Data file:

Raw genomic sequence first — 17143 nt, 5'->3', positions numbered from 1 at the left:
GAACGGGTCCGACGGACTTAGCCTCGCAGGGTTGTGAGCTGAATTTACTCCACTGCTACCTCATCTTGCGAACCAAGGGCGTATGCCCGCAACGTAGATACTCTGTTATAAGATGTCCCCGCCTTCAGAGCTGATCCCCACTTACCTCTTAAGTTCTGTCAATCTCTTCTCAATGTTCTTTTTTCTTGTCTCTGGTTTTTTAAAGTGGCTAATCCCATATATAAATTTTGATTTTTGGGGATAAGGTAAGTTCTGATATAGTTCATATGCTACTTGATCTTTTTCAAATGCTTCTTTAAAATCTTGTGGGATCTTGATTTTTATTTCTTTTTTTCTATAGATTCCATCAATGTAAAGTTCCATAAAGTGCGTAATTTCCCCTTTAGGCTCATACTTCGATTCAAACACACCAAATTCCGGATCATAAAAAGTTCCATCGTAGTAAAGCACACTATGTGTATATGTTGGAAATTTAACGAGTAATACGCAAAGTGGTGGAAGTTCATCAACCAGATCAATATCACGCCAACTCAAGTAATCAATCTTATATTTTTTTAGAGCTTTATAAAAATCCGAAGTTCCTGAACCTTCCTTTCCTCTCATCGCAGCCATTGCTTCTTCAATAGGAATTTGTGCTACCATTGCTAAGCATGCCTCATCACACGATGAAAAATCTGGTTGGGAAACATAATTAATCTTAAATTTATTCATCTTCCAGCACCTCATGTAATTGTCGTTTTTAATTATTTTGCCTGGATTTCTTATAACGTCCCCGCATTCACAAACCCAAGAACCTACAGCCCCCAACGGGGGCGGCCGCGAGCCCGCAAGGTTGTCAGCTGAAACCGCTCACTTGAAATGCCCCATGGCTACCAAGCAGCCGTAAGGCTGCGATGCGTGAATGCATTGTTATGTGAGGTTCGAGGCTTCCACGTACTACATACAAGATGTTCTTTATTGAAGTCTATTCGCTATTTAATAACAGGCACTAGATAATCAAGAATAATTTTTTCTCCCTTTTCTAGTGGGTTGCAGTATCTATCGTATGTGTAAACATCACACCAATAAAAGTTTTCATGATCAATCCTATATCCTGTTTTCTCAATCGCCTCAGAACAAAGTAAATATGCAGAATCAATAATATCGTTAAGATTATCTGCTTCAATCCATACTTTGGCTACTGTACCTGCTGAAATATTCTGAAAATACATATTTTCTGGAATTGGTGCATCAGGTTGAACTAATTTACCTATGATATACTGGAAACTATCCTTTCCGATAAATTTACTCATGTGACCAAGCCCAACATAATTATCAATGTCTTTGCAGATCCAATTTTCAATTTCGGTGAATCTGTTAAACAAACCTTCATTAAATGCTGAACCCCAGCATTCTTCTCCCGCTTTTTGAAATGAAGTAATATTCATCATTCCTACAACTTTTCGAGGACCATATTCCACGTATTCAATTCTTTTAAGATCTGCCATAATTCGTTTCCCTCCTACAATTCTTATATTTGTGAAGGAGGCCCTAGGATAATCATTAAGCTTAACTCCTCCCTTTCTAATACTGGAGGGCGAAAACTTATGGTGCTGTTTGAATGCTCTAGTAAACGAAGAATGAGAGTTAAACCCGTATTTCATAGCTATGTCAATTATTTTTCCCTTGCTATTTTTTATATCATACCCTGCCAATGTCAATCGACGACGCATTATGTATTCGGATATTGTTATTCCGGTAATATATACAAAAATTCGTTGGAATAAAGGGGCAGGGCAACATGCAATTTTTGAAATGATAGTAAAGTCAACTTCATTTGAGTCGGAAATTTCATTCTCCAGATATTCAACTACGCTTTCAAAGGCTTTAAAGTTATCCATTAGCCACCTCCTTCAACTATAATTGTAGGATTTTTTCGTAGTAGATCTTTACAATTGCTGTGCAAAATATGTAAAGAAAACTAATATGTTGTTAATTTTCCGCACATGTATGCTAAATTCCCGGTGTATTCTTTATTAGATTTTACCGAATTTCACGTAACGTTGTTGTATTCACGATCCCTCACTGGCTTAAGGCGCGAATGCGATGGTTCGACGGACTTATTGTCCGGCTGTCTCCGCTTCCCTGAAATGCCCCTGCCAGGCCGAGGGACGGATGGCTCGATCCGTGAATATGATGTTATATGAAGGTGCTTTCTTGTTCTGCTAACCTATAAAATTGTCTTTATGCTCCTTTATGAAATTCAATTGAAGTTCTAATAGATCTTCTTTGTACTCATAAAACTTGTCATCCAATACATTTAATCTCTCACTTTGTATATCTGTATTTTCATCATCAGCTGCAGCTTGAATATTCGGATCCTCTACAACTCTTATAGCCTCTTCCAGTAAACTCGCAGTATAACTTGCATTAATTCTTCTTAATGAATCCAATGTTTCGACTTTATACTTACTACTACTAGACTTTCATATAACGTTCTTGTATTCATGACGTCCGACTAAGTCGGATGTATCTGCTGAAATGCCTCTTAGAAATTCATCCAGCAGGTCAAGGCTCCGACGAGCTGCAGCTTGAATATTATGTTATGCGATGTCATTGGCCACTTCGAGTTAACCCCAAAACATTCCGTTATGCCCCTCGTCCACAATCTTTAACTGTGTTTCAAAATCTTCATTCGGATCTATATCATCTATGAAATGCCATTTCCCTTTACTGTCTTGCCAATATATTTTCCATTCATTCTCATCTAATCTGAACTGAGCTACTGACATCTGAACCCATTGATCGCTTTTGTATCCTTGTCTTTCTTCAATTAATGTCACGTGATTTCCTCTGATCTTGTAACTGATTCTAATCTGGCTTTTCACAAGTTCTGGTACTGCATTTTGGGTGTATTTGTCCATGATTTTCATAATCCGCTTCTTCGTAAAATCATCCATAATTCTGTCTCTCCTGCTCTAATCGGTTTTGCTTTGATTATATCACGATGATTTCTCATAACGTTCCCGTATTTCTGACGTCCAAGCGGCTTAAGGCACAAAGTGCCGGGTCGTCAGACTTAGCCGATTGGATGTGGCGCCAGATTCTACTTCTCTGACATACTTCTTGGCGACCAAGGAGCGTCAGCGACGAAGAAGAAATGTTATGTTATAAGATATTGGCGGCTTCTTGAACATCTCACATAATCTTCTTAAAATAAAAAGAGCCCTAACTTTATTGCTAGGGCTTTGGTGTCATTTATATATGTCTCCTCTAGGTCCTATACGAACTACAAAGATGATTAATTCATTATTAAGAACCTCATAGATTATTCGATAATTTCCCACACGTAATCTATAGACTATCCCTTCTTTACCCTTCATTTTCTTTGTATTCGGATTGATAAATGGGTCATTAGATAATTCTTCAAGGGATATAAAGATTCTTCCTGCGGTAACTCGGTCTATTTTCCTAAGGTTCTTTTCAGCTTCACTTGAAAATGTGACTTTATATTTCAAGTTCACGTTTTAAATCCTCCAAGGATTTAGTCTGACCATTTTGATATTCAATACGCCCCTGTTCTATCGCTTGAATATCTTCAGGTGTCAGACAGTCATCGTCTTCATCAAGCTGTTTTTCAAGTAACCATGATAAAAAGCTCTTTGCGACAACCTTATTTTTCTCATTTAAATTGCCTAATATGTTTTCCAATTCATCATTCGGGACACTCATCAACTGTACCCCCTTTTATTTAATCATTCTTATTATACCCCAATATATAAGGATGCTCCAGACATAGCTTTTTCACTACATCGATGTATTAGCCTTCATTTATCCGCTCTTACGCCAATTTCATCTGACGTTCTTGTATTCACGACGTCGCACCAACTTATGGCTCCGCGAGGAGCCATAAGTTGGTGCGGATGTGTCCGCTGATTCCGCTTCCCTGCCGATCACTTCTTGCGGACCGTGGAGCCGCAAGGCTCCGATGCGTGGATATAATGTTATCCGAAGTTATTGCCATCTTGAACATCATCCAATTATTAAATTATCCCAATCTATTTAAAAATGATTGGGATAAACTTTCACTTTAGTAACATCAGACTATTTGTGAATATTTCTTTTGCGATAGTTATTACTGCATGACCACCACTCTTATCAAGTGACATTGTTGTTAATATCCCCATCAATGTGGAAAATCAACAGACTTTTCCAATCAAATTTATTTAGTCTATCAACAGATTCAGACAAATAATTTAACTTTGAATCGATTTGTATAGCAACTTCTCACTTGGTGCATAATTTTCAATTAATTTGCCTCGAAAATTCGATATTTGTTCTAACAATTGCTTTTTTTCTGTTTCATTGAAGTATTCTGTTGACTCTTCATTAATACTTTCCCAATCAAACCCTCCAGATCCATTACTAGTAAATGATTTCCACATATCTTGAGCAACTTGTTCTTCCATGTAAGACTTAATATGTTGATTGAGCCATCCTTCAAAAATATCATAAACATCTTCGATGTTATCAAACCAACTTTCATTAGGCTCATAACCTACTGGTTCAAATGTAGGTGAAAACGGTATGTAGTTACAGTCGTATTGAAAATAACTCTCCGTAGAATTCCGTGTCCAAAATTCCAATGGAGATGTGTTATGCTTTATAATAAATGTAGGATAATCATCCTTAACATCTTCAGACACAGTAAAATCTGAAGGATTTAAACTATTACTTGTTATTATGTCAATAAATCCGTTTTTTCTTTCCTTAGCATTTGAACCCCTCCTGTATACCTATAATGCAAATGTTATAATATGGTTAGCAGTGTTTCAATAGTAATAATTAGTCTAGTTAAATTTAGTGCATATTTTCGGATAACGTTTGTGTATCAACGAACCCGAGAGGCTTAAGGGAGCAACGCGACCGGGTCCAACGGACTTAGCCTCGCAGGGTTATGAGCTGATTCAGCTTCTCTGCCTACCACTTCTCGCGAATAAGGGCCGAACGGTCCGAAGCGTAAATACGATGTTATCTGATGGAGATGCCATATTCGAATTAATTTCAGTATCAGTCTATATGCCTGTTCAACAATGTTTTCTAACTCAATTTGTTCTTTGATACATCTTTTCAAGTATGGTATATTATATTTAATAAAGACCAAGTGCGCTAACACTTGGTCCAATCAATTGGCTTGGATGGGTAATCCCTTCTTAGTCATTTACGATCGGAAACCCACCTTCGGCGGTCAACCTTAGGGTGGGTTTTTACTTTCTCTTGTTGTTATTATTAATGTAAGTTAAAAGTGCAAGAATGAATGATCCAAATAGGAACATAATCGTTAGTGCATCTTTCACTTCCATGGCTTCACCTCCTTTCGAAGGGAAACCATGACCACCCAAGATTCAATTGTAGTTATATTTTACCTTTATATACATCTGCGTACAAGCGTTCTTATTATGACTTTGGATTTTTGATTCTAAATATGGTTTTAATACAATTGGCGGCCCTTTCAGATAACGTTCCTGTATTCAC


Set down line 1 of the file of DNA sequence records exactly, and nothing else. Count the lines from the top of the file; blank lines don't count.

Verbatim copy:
Raw genomic sequence first — 17143 nt, 5'->3', positions numbered from 1 at the left: